TideIllustrated – Film study: A breakdown of No. 4 Alabama basketball’s win at LSU
At times it was murky for No. 4 Alabama in its 79-69 road victory at LSU on Saturday. The Tigers hung around in the second half due in large part to a season-best 31 free-throw attempts.
This also wasn’t a typical game for star freshman Brandon Miller who dealt with foul trouble, in addition to an 11-point output on 3-of-11 shooting from the field. Lucky enough, head coach Nate Oats was able to turn to redshirt sophomore guard Nimari Burnett and freshmen Noah Clowney and Rylan Griffen for quality offensive production in the 79-69 win in Baton Rouge, La.
Let’s take a look at it.
Noah Clowney’s versatility
Clowney is an immensely valuable weapon in Oats’ dribble-drive system. An 18-year-old with his athletic profile, fluid ‘gazelle-like’ movement abilities and two-way versatility don’t come through Tuscaloosa often.
“I told him when he got here, the hardest bigs to guard in pick-and-roll are the ones that can roll, finish at the rim, pick-and-pop, make a three, play in the short-roll, handle the ball,” Oats said following the game on Saturday. “I think he does all of those really well, especially now that he’s making threes.”
Clowney leads all SEC underclassmen in field-goal percentage at the rim (70%, min. 60 attempts), according to Barttorvik.com.
On this possession, Jahvon Quinerly is initiating the offense near halfcourt, Griffen sets a ghost screen (a fake ball screen after which the would-be screener sprints away into space), allowing Alabama to empty up space on the strong side to minimize defensive help from the nail and allow Quinerly to generate an easy paint touch — this frees up a perfectly timed dive to the rim for Clowney.
The 6-foot-10 freshman forward ranks in the 84th percentile on cuts, per Synergy Sports.
Here, Clowney sets a cross-screen for Burnett, which flows into a dribble handoff for Quinerly back in the initial direction. Clowney reverses the screen, causing Justice Hill (No. 3) to get caught up and Shawn Phillips Jr. (No. 34) attempting to simultaneously defend both the ball-handler and roller in drop defense. Clowney then utilizes his length and impressive hands to grab the ball with his right hand, cuff it with his opposite hand, and finish on the ally-oop.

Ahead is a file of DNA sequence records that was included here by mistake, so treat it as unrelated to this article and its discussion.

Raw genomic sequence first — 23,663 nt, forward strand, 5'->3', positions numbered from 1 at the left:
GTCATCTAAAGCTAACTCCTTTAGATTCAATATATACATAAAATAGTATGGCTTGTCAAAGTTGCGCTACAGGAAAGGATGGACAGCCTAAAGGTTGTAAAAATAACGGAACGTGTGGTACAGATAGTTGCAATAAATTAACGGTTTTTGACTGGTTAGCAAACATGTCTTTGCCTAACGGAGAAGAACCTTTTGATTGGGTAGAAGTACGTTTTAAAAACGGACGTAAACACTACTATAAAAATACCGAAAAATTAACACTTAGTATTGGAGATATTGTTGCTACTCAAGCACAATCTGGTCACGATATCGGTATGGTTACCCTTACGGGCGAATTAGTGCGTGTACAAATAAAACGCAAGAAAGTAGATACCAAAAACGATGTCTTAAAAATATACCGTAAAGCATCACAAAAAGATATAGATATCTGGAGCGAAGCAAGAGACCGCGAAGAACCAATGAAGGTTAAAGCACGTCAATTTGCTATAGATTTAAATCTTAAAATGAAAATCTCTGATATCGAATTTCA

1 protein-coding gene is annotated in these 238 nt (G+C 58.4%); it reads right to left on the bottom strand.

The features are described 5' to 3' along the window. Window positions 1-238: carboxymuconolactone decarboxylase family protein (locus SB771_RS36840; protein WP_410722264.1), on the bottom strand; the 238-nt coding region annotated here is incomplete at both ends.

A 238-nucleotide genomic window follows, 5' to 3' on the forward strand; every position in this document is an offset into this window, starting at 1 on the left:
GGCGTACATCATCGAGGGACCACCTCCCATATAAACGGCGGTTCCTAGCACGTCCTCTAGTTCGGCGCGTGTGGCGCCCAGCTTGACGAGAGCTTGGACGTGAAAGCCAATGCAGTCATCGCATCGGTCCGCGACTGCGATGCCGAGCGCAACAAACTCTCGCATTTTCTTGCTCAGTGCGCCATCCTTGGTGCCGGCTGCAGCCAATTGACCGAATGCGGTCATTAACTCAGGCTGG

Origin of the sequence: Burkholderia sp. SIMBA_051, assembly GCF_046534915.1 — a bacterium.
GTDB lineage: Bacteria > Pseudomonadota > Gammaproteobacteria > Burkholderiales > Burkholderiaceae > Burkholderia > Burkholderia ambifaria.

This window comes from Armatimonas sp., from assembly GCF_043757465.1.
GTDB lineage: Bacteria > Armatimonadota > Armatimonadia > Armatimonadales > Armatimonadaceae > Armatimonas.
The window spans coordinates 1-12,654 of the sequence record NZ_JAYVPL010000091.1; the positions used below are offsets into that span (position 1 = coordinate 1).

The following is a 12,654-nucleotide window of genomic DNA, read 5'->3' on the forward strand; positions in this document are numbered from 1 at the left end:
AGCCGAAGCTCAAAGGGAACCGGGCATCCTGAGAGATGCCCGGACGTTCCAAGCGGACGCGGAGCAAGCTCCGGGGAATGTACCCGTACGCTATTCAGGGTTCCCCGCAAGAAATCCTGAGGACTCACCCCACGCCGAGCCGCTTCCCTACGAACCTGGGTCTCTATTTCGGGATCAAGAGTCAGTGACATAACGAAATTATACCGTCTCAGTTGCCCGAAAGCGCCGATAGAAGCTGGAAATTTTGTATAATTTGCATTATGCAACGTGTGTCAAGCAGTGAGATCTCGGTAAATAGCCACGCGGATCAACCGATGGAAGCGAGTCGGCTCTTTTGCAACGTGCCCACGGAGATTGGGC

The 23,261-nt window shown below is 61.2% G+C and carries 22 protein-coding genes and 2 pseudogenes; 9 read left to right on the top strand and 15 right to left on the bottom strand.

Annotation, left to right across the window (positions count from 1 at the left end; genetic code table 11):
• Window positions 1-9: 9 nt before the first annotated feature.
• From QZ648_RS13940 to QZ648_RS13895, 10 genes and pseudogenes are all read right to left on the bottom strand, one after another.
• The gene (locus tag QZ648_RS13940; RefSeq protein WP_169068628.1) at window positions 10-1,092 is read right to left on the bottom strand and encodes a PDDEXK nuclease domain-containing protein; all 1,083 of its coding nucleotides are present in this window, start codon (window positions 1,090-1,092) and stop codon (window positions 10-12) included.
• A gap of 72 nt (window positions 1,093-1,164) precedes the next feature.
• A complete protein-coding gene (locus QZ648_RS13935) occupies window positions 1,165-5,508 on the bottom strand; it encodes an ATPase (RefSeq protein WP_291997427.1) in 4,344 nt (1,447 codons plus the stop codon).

Defending in space in the half-court was a problem for Clowney in this game, but he was able to make an impact on defense via his shot-blocking prowess. On one of his three blocks, he displayed his elite ground coverage ability and relentless motor with this chase-down block.
Rylan Griffin is here to stay
The sharpshooting Griffen has broken through his freshman wall and quickly emerged as a focal point for the Crimson Tide. In his last three games, the 6-foot-5 wing has posted averages of 13.7 points, 5.3 rebounds and 1.3 assists on 60-percent shooting (9-for-15) from beyond the arc.
Griffen is one of the most confident, quick-fire 3-points shooters in the freshman class. If you give him any sort of space, he’ll shoot it. If you attempt to make a late closeout, then too bad, his jumper is lightning quick.
There’s only three high-major freshmen attempting more 3-pointers per 100 possessions (12.5) than Griffen: Texas Tech’s Pop Isaacs and projected lottery picks, Keyonte George and Jett Howard. Some elite company.
Bullish on Burnett
Burnett has reemerged himself since returning to the lineup after a month-long absence due to a left wrist injury, not just as a lockdown perimeter defender, but as a shooter that can provide value in a multitude of ways.
On this possession, Burnett is running wide in semi-transition, catches the ball in stride and quickly aligns his body for a smooth spot-up three.
Additionally, Burnett can be used as a movement shooter in zipper cuts (a commonly used cutting action where you cut from the post area up the lane to the high post or perimeter area) for example.
As we see here, Burnett receives the screen from Noah Gurley, uses a head fake, takes one dribble left, then quickly rises into an above-the-break pull-up jumper.
Burnett is an invaluable player in an invaluable archetype that Oats has leaned on as a stable cog in big moments. There’s no Herb Jones-level defender on this team nor is there a score-first off-guard to the degree of Jaden Shackelford, but Burnett bridges the gap as an ultra-reliable do-it-all force on the wing.